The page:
It happened the moment your stepped on to the bus. The second you walked into the shop. As you passed the local garage on the way back home. Your face has already been captured on camera tens of times today — usually without you knowing it.
But with facial recognition tech on the rise, camera aren’t just taking a record of your image. They’re using what they find to identify your age, sex, or mood. Identification systems are online and running in transport hubs, on the streets, and even in shopping centres.
But Polish designer Ewa Nowak is already coining her own form of resistance to high-tech surveillance, creating a futuristic brass face mask that disrupts how facial recognition works.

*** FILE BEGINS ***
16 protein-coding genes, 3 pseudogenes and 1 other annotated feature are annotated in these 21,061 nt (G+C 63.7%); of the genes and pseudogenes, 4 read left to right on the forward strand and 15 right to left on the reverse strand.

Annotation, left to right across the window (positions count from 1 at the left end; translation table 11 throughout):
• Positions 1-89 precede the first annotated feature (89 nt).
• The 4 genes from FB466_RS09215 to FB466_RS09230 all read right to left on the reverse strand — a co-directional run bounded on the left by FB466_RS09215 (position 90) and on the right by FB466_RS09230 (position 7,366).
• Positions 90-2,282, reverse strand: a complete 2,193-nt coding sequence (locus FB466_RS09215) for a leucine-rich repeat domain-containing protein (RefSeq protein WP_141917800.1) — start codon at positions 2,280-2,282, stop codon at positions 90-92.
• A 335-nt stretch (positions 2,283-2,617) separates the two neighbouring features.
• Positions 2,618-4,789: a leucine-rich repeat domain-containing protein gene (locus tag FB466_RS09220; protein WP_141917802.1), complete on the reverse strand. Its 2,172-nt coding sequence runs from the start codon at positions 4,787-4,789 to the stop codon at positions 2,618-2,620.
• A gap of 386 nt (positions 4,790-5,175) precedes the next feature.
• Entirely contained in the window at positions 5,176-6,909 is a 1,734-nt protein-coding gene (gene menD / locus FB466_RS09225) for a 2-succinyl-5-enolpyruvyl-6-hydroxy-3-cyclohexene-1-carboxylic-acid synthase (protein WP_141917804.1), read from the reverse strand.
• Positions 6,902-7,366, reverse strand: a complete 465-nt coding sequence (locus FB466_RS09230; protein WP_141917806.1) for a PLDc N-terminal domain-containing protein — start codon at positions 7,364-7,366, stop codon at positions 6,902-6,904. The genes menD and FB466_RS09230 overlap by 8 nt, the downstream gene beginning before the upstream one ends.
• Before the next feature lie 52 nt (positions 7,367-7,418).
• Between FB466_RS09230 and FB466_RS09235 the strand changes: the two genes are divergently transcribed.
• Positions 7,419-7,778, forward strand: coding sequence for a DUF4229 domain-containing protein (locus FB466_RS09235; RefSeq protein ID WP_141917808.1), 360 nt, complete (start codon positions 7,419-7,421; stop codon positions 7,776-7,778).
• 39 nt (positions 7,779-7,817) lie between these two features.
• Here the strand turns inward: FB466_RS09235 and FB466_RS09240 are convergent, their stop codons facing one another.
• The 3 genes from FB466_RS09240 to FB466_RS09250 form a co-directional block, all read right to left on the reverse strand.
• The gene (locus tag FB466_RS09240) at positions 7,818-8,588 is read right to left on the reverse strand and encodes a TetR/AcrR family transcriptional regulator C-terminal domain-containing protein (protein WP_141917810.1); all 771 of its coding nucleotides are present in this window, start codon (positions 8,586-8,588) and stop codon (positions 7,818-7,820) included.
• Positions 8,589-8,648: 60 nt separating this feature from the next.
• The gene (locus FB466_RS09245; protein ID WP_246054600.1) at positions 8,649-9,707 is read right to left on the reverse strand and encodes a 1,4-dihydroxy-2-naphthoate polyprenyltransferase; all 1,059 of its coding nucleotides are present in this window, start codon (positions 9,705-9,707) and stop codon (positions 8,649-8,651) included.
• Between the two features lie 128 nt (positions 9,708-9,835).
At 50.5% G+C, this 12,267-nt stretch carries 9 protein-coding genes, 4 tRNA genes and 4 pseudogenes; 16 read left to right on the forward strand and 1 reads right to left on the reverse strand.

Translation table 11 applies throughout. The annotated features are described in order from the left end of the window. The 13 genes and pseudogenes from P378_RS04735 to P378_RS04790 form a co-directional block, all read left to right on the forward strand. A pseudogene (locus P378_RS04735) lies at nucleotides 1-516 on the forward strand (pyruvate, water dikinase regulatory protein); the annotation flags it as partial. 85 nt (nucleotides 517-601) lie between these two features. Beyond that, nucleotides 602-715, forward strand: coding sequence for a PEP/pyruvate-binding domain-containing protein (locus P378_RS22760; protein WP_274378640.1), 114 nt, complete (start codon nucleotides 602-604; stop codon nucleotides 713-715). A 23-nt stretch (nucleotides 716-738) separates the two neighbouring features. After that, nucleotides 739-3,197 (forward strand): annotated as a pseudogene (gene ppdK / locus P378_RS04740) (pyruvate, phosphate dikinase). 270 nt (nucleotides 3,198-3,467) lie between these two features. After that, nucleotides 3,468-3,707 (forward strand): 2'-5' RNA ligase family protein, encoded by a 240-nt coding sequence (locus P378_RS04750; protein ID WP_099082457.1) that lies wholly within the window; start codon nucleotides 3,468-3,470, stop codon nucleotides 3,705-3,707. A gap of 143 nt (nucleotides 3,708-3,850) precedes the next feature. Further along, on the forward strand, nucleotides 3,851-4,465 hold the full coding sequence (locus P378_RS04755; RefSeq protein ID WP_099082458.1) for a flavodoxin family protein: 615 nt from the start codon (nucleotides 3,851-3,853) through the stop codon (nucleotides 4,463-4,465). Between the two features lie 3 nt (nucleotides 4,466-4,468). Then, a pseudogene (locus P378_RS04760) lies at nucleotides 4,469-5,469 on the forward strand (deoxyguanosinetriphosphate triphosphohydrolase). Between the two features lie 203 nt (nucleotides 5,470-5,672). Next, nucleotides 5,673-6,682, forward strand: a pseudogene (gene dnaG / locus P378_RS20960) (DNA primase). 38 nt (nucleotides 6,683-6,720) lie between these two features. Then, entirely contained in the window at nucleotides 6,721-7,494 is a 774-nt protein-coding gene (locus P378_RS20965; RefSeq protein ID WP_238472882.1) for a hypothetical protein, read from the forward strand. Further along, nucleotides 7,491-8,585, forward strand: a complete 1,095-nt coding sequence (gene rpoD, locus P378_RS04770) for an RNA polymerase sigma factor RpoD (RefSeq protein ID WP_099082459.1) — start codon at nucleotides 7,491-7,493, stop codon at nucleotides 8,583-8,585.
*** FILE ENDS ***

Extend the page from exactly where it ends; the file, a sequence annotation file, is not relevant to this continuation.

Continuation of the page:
“Cameras are able to [...] precisely match us to the database. The concept of disappearing in the crowd is simply ceasing to exist,” says Nowak, who leads the NOMA design studio together with Jarek Markowicz. She tested the mask’s design by using the DeepFace algorithm favoured by companies such as Facebook. Contoured to the shape of the face, the mask blocks and disrupts how the camera picks up certain facial features.
“Incognito aims to protect your image from facial recognition algorithms used in modern cameras,” Nowak told the The Calvert Journal. “The design was based on one drawing in my sketchbook. Thanks to the size and position of the mask and its detailing, the algorithms that recognise individual faces don’t read it correctly.”